…I am heartily sick of it. Every bit of it. The manufactured sounds, the ersatz emotions, the clone-like stars, the cult- like, weepy fandom.
…Recently, watching a sea of red lightsticks keeping beat to a song made me and my companion grab on to each other. Eyes wide in terror, we communicated wordlessly for fear of persecution. Our faces said this: ‘Are we at a cult gathering?’
Adeline’s mockery of K pop may come across as sour-grapes to the fanbase, the kind of snide cynicism that critics love to deliver at the expense of an adolescent fetish. Anyone who uses the word ‘ersatz’ to describe bubblegum pop probably belongs to the ‘serious, indie musician’ fan camp, and K pop with its addictive but hollow aesthetic of blending Western influences with demigod/goddess appeal and slick dance moves is a phenomenon just waiting to be bashed by music-fans who’d think they have better taste in music. There is no doubt a gratifying sense of achievement in telling a K pop fan that their idols’ ‘original’ song sounds like an estrogen-enhanced, hip hop rip-off of an 80’s New Wave classic. That smugness is only temporary though, up to the point you realise that to your average K Pop worshipper, the timeline of Western pop music begins only at Lady Gaga’s Pokerface, and she would even have trouble recognising household, though now prehistoric, names like Spice Girls or Boyzone (B.G, or Before Gaga)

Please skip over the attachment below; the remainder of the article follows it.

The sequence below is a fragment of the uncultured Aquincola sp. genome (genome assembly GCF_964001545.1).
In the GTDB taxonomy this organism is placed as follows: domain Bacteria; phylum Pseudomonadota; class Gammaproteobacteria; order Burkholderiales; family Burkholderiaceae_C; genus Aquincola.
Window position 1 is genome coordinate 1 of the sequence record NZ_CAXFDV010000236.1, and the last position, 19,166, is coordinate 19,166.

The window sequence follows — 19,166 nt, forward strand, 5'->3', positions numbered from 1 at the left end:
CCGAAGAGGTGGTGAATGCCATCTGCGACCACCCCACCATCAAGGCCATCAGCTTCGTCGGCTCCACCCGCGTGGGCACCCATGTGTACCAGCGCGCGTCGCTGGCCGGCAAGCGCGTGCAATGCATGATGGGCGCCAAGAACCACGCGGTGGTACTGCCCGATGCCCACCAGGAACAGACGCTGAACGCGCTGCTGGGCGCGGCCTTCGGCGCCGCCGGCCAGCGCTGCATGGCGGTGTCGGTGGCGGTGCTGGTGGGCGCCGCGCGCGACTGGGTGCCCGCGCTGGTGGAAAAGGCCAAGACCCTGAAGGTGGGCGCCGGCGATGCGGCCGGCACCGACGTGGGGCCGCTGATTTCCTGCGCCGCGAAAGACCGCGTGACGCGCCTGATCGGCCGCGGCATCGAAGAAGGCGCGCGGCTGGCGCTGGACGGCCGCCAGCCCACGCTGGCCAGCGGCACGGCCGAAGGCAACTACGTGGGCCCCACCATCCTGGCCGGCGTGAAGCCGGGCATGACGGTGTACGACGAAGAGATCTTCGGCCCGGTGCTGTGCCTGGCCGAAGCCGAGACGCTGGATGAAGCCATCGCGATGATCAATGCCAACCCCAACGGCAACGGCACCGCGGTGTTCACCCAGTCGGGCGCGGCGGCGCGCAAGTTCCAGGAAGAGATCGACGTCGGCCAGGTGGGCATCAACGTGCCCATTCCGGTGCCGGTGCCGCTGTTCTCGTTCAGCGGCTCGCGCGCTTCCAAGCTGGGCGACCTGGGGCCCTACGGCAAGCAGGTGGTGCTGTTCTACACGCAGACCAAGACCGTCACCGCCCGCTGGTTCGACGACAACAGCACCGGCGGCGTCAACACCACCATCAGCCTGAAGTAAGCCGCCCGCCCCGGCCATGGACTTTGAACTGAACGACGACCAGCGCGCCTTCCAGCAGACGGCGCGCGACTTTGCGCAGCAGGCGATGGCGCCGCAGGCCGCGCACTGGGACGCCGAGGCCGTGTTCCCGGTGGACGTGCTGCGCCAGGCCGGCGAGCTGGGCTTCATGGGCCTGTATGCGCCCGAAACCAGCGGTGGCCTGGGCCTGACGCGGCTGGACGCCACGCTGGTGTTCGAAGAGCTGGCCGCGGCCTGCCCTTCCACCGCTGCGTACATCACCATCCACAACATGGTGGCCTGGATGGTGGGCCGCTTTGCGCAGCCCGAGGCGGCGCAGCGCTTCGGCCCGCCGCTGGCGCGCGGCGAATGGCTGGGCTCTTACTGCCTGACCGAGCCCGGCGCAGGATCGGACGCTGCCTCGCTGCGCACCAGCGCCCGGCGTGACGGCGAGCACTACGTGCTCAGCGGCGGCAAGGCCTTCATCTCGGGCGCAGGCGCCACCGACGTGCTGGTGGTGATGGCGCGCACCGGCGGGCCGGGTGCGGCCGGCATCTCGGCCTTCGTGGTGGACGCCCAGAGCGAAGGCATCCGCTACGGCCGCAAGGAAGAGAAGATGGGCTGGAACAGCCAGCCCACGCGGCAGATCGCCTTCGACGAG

But haven’t we grown tired bashing the same old wave after wave of synthetic boy/girl band pop? Just as K pop fans bond over a common, irrational love for manufactured sounds, likewise those who relish mocking them bond over a mutual disdain for the ‘K-cult’, to the extent of homophobic insults like rapper Sheikh Haikel’s U-Kiss my Ass. Such polarisation could account for K pop’s ridiculous excess and success; the presence of a common enemy i.e people who profess better taste in music, that the ‘family’ needs to defend themselves against the intelligentsia with their weapon of choice: synchronised lightsticks. People either go giggly and delirious over K-bands, hugging autographed CD covers to sleep, or adopt a ‘cooler-than-thou’ attitude ready to unleash a stream of comparisons against ‘REAL bands’. Either way, you’re still part of a groupie mob, and that’s only, and sadly, human.